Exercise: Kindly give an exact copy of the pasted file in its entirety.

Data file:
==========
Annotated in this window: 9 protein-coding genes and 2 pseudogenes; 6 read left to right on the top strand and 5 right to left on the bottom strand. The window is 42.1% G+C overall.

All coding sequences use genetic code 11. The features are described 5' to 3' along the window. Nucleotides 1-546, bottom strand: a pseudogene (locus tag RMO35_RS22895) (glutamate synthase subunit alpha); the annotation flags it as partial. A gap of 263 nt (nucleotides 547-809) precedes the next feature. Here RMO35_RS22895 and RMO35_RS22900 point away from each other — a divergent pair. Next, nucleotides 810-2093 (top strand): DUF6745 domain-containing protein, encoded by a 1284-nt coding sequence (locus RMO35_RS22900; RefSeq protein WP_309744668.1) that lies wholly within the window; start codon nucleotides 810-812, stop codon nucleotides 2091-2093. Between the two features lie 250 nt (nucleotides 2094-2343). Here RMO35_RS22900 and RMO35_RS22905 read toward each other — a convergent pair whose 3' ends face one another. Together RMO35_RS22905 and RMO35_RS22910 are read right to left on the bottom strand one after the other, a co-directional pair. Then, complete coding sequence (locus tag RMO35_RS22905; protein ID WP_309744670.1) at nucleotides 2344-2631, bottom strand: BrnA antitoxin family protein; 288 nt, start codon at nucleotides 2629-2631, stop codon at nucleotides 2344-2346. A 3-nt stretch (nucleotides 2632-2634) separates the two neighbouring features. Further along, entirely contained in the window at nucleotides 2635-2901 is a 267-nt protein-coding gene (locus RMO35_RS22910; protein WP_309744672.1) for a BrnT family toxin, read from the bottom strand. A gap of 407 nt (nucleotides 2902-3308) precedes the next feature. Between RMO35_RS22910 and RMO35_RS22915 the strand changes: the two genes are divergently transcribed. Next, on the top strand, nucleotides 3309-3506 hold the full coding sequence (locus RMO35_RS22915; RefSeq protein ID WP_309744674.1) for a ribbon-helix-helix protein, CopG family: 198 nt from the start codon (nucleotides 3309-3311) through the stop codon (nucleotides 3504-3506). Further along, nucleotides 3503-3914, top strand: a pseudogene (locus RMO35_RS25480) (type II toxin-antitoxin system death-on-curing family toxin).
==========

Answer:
Annotated in this window: 9 protein-coding genes and 2 pseudogenes; 6 read left to right on the top strand and 5 right to left on the bottom strand. The window is 42.1% G+C overall.

All coding sequences use genetic code 11. The features are described 5' to 3' along the window. Nucleotides 1-546, bottom strand: a pseudogene (locus tag RMO35_RS22895) (glutamate synthase subunit alpha); the annotation flags it as partial. A gap of 263 nt (nucleotides 547-809) precedes the next feature. Here RMO35_RS22895 and RMO35_RS22900 point away from each other — a divergent pair. Next, nucleotides 810-2093 (top strand): DUF6745 domain-containing protein, encoded by a 1284-nt coding sequence (locus RMO35_RS22900; RefSeq protein WP_309744668.1) that lies wholly within the window; start codon nucleotides 810-812, stop codon nucleotides 2091-2093. Between the two features lie 250 nt (nucleotides 2094-2343). Here RMO35_RS22900 and RMO35_RS22905 read toward each other — a convergent pair whose 3' ends face one another. Together RMO35_RS22905 and RMO35_RS22910 are read right to left on the bottom strand one after the other, a co-directional pair. Then, complete coding sequence (locus tag RMO35_RS22905; protein ID WP_309744670.1) at nucleotides 2344-2631, bottom strand: BrnA antitoxin family protein; 288 nt, start codon at nucleotides 2629-2631, stop codon at nucleotides 2344-2346. A 3-nt stretch (nucleotides 2632-2634) separates the two neighbouring features. Further along, entirely contained in the window at nucleotides 2635-2901 is a 267-nt protein-coding gene (locus RMO35_RS22910; protein WP_309744672.1) for a BrnT family toxin, read from the bottom strand. A gap of 407 nt (nucleotides 2902-3308) precedes the next feature. Between RMO35_RS22910 and RMO35_RS22915 the strand changes: the two genes are divergently transcribed. Next, on the top strand, nucleotides 3309-3506 hold the full coding sequence (locus RMO35_RS22915; RefSeq protein ID WP_309744674.1) for a ribbon-helix-helix protein, CopG family: 198 nt from the start codon (nucleotides 3309-3311) through the stop codon (nucleotides 3504-3506). Further along, nucleotides 3503-3914, top strand: a pseudogene (locus RMO35_RS25480) (type II toxin-antitoxin system death-on-curing family toxin).